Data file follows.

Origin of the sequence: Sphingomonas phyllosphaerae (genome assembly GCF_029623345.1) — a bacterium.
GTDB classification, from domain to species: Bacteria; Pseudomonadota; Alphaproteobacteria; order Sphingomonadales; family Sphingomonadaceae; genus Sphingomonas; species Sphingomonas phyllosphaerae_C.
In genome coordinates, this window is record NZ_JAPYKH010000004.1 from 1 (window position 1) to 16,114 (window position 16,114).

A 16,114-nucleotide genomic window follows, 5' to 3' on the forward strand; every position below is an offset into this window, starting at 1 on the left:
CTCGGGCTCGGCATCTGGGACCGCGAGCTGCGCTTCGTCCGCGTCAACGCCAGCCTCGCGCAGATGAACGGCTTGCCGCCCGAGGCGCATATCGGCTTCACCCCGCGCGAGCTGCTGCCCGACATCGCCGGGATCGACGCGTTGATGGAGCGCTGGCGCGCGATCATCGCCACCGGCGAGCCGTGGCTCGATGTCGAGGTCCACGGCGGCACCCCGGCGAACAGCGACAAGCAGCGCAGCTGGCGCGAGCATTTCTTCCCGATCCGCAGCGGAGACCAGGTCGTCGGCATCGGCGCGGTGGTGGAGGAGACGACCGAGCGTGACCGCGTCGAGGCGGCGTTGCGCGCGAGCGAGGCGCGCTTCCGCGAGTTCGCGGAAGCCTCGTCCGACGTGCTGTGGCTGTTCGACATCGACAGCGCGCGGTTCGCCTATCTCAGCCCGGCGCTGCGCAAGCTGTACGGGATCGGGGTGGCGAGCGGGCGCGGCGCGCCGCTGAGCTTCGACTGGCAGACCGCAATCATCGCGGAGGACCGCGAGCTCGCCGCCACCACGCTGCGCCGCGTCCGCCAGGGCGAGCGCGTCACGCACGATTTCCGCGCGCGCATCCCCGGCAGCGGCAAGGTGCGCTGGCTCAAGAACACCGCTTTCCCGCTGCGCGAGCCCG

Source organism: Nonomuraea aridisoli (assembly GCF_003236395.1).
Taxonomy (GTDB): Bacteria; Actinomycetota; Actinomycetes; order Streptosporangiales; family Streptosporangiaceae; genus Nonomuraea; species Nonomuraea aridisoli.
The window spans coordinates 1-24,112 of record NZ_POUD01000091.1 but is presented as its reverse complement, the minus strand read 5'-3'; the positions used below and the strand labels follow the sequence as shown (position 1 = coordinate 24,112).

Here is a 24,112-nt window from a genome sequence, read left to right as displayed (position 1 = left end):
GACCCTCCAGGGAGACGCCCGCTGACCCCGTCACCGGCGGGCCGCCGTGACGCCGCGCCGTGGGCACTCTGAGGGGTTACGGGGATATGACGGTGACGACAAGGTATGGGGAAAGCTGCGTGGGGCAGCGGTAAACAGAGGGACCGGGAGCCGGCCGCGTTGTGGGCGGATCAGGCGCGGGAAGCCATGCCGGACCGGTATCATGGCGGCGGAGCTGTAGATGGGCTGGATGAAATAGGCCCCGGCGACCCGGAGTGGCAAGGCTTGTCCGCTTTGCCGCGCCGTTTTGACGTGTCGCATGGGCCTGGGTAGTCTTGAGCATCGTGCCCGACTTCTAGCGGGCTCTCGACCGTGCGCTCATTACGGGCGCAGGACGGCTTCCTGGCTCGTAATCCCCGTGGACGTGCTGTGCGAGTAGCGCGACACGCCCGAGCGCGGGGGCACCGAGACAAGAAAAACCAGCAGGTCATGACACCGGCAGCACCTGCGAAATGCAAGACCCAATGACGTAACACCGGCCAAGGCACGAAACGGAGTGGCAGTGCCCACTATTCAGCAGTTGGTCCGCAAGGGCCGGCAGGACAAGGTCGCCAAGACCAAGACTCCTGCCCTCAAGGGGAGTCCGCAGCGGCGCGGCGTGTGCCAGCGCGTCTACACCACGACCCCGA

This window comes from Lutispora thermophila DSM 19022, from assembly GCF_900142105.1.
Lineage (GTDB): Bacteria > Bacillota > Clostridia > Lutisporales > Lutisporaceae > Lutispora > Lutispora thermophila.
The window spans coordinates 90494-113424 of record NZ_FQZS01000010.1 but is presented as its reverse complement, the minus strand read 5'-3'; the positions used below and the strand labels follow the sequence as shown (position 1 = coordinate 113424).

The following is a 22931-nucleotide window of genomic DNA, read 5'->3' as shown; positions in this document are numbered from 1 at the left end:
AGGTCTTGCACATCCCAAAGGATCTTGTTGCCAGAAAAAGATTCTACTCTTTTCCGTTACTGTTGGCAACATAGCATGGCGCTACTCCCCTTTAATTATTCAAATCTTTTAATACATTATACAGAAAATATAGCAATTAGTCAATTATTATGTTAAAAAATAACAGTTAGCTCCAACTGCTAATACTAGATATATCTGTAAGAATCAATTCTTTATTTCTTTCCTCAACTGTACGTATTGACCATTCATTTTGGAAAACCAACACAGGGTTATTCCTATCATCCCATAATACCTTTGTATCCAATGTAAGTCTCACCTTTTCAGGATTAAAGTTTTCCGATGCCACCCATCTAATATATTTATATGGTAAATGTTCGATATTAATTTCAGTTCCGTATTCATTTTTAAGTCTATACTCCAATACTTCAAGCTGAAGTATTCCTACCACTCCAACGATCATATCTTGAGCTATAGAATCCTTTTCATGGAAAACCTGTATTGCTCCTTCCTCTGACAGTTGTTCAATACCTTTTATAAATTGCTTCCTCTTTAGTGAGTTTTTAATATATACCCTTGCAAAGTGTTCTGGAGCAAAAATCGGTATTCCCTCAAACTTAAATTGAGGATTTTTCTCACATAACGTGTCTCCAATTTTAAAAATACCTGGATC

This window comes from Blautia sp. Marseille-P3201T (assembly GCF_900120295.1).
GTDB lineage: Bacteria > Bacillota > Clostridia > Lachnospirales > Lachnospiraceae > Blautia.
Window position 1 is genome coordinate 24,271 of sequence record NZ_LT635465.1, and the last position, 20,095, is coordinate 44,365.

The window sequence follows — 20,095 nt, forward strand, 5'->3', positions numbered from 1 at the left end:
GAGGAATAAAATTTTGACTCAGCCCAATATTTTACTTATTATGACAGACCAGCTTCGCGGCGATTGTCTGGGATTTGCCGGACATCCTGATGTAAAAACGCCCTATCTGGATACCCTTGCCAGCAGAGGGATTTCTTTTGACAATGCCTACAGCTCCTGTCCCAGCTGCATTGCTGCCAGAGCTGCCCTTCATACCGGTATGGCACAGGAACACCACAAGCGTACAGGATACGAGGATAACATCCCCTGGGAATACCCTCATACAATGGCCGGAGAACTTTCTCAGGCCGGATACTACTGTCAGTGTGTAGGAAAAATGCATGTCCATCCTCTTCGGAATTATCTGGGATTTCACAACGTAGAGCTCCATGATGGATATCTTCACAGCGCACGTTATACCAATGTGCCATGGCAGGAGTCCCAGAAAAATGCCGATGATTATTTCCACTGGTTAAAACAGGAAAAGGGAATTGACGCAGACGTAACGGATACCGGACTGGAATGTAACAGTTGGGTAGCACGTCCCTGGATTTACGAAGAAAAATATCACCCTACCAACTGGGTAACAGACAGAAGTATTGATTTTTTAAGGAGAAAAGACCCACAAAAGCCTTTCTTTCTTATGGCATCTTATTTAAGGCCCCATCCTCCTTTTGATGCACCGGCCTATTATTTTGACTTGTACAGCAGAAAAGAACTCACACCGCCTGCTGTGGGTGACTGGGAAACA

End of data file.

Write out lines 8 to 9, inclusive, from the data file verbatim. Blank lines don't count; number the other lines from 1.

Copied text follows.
The window spans coordinates 1-24,112 of record NZ_POUD01000091.1 but is presented as its reverse complement, the minus strand read 5'-3'; the positions used below and the strand labels follow the sequence as shown (position 1 = coordinate 24,112).

Here is a 24,112-nt window from a genome sequence, read left to right as displayed (position 1 = left end):